We deal with a LOT of electrical components on a daily basis, but equally important is the wiring that connects these components to the rest of their circuits. Sensors, switches, solenoids and actuators require electrical power to do their jobs. Quite often, though, our customers condemn the part we just sold them as “defective” when it doesn’t fix their issue.
Considering the thousands of feet of wire in today’s automobiles, along with dozens of quick connectors and repair pigtails, sometimes it’s just a matter of bad wiring that causes our quality parts to look bad. Repairing these wires and connections requires only a handful of basic tools and some universal supplies, many of which we sell and stock every day.
Electrical troubleshooting can be intimidating to the novice, and sometimes frustrating even for the professional. At its most basic level, all we really need is power at the correct voltage, and a ground to complete the circuit. Diagnostic tools of all kinds use basic electrical principles to help us find and isolate the problem. From the most advanced digital volt ohm meter (DVOM), right down to a homemade continuity tester made from wires and a light bulb, you’re looking for the potential to pass electricity through a circuit.
The DVOM, also known as a “multimeter,” combines many of these tests into one handheld unit. It can test for continuity, resistance, voltage and amperage, giving the user the ability to diagnose issues in powered or un-powered circuits. Specialized attachments can test spark plug wires, fuse blocks and even probe temperatures.
The simple “ice-pick” continuity tester is sort of a “go/no-go” gauge to show if there is a break in a powered circuit. If a completed circuit is ON, it lights up. No lights? No power! The self-powered test light is similar to the continuity tester, but has its own power source, so it can be used on components that are disconnected from their circuit. These can be used to actuate solenoids and switches, and power other circuits for component testing.
Once the problem in the circuit has been diagnosed, we must repair the fault in the circuit. If a standalone component is bad, we simply replace it with the appropriate cataloged part. If the fault is in the wiring or a connector, other tools and supplies will be required. For connector failures, technicians often simply connect a new pigtail to the existing wire ends, taking note of the position of each wire and its color coding. For wire failures, the technician would repair or replace the damaged section of wire.
These wiring repairs can be done in many different ways, with varying results and quality.
The most common type of wire repair is a “crimp” connection. A repair terminal or connector is attached to the wire end by stripping away approximately a half-inch of insulation, sliding the terminal over the bared wire and crimping it into place with a plier-type crimping tool. This is only a mechanical connection, and aside from twisting wires together by hand (NOT recommended, by the way!), this is the weakest and least effective type of wiring repair.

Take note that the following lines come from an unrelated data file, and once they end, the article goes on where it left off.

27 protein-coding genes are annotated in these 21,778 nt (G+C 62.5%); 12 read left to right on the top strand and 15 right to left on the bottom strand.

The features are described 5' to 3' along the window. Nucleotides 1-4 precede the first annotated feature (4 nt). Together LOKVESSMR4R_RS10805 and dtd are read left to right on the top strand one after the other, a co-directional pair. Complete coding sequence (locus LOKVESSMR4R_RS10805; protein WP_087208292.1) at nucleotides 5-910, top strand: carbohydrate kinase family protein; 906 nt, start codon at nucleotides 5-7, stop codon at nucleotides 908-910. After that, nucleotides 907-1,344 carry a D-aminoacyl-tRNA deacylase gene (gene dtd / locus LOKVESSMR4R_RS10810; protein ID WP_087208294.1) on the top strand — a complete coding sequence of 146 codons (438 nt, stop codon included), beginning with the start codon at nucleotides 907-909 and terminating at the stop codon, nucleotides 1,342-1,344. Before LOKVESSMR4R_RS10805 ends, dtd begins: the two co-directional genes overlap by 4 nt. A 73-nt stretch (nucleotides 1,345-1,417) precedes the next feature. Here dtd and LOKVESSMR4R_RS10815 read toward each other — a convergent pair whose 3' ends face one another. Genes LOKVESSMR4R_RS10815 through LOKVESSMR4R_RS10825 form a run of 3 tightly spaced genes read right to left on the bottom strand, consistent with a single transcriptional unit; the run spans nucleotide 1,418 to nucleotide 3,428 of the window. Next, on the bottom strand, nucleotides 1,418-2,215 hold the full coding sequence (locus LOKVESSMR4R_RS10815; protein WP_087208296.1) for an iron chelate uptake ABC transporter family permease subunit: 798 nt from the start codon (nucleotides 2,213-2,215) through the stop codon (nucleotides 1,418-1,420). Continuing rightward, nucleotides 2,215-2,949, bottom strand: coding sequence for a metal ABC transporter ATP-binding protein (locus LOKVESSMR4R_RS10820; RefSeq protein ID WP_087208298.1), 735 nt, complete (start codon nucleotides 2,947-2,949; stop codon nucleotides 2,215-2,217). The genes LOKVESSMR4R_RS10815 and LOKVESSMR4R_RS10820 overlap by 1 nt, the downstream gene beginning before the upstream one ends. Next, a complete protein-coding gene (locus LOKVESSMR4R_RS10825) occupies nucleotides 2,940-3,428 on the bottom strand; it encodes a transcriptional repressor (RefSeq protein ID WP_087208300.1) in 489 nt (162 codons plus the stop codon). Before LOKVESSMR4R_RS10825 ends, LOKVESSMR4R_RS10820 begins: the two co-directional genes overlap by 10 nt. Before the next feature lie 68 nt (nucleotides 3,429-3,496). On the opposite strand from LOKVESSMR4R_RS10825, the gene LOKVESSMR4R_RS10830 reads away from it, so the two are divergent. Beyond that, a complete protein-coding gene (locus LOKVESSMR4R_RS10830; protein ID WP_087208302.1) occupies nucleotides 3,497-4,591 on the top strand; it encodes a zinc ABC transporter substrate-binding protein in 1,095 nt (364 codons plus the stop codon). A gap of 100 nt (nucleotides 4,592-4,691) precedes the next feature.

The best method of inline wire repair is to twist the wires together and solder the joint, creating a conductive and solid connection that lasts much longer than crimp-type connections. This method requires additional tools and supplies: a soldering iron, rosin-core solder and heat-shrink tubing to insulate the soldered joint. An “in-between” alternative is the heat-shrink crimp connector, which is crimped in place, then heated to create a weather-resistant seal. A quality electrical tape can be used to protect crimped or soldered repairs, but heat-shrink provides better protection. Heat-shrinking can be achieved with a heat gun, or (carefully) with a disposable lighter or mini-torch.
In addition to the most common diagnostic and hand tools, there are a wide array of specialty tools available for various wiring-repair tasks. Some of these are gimmicky, single-purpose tools, but others can be incredibly handy, like terminal-release tools. These special probes are used to release individual wire terminals from their connector housings, although small picks or screwdrivers can work in a pinch. These tools also are helpful for separating connectors from their mating components. Test leads, with pins or alligator clips, also are handy additions to the electrical toolkit, as well as a good variety of repair terminals, wire, tape and fuses.
Most of these tools and supplies fall into the category of “non-catalog” parts, although pigtail connectors usually are found alongside the components to which they connect. Depending on the skill level of the individual customer, you may find yourself recommending one or more of these tools and repair supplies. Knowing these best practices, as well as what tools and supplies are necessary for a particular repair, allows us to recommend the most appropriate solutions, even if it isn’t the component your customer came in for originally!